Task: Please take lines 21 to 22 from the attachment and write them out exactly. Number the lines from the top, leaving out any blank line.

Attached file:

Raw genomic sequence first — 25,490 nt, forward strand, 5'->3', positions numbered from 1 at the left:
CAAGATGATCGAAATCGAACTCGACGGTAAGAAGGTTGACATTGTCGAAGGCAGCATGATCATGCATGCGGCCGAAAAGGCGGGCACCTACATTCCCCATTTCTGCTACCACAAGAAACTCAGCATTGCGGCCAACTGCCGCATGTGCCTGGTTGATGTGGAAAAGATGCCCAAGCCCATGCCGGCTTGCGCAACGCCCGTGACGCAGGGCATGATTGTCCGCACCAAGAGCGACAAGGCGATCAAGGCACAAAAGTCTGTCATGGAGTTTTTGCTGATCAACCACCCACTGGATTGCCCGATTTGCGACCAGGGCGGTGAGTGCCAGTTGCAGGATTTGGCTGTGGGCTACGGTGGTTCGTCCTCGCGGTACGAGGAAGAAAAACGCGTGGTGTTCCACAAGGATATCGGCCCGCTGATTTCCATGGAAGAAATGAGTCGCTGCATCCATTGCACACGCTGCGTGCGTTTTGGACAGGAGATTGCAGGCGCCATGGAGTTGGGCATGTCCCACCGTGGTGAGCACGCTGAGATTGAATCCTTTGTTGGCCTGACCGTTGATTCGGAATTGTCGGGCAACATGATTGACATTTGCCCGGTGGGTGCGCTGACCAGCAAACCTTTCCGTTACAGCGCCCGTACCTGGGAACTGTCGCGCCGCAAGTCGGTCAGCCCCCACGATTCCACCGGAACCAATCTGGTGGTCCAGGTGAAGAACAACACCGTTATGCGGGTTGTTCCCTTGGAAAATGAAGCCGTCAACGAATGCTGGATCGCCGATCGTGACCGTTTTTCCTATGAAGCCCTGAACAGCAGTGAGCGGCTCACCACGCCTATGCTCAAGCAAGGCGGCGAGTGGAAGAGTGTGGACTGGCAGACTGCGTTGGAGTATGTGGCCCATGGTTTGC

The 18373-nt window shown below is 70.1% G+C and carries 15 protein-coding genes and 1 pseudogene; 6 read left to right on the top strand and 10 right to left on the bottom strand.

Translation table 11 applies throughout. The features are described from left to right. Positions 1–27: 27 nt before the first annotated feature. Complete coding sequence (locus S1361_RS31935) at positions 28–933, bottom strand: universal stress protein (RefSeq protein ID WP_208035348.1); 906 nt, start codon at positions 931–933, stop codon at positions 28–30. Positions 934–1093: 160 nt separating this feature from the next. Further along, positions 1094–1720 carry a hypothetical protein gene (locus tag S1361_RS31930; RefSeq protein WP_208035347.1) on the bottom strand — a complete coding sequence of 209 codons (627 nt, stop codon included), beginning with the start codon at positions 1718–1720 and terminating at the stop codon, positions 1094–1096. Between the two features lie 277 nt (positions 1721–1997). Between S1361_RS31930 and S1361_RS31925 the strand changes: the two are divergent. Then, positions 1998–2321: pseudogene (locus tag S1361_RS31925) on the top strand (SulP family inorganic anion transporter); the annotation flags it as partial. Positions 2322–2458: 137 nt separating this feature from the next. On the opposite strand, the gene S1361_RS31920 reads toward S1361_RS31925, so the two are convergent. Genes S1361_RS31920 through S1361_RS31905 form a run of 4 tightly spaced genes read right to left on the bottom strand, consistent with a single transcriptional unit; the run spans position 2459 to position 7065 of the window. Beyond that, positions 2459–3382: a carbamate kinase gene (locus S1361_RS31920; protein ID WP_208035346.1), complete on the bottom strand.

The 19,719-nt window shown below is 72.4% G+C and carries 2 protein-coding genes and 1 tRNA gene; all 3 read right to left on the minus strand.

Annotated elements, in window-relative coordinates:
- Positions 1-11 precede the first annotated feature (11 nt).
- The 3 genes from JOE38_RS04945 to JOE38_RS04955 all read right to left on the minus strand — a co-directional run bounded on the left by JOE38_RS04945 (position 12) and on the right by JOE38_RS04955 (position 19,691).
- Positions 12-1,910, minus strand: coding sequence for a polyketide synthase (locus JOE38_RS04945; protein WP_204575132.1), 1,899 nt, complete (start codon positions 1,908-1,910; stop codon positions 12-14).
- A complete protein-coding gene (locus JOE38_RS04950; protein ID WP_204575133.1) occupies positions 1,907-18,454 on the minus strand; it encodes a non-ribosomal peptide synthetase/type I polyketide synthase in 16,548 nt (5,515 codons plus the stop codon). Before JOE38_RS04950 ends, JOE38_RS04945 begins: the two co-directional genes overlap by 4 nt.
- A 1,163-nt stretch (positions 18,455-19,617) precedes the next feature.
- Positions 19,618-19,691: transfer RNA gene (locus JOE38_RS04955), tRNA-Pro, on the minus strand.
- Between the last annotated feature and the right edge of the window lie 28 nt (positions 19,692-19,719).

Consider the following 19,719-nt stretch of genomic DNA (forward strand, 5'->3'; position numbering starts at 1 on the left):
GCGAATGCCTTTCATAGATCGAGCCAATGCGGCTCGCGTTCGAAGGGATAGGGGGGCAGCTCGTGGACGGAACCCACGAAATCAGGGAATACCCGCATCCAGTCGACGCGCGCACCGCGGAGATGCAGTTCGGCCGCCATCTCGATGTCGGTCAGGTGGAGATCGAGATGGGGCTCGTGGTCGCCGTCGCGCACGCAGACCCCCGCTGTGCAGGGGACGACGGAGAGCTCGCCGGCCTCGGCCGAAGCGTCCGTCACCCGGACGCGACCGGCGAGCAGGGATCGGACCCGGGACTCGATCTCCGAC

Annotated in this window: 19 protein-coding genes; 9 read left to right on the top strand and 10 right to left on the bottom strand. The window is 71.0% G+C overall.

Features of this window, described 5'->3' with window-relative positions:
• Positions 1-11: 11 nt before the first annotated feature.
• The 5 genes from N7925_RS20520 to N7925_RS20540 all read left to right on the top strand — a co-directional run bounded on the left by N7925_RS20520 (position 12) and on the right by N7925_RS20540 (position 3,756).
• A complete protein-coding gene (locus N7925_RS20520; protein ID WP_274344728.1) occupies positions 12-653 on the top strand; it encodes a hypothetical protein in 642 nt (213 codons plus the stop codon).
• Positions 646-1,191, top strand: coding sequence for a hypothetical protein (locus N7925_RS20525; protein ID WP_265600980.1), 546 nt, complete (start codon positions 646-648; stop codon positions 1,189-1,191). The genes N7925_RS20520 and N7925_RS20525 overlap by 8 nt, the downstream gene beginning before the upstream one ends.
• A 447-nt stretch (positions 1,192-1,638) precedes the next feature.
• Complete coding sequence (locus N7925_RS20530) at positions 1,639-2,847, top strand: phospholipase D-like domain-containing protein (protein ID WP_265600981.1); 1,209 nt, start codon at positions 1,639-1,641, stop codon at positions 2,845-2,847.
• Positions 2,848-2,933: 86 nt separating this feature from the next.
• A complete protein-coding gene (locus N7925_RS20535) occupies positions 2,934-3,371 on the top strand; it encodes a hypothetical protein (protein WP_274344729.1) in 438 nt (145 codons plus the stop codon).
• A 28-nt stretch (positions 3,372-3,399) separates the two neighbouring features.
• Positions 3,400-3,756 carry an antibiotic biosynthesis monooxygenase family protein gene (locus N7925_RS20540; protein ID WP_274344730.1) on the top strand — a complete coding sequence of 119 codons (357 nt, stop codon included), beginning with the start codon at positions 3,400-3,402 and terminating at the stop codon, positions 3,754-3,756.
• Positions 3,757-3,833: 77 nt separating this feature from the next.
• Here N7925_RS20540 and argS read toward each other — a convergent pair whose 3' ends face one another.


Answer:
• Positions 646-1,191, top strand: coding sequence for a hypothetical protein (locus N7925_RS20525; protein ID WP_265600980.1), 546 nt, complete (start codon positions 646-648; stop codon positions 1,189-1,191). The genes N7925_RS20520 and N7925_RS20525 overlap by 8 nt, the downstream gene beginning before the upstream one ends.
• A 447-nt stretch (positions 1,192-1,638) precedes the next feature.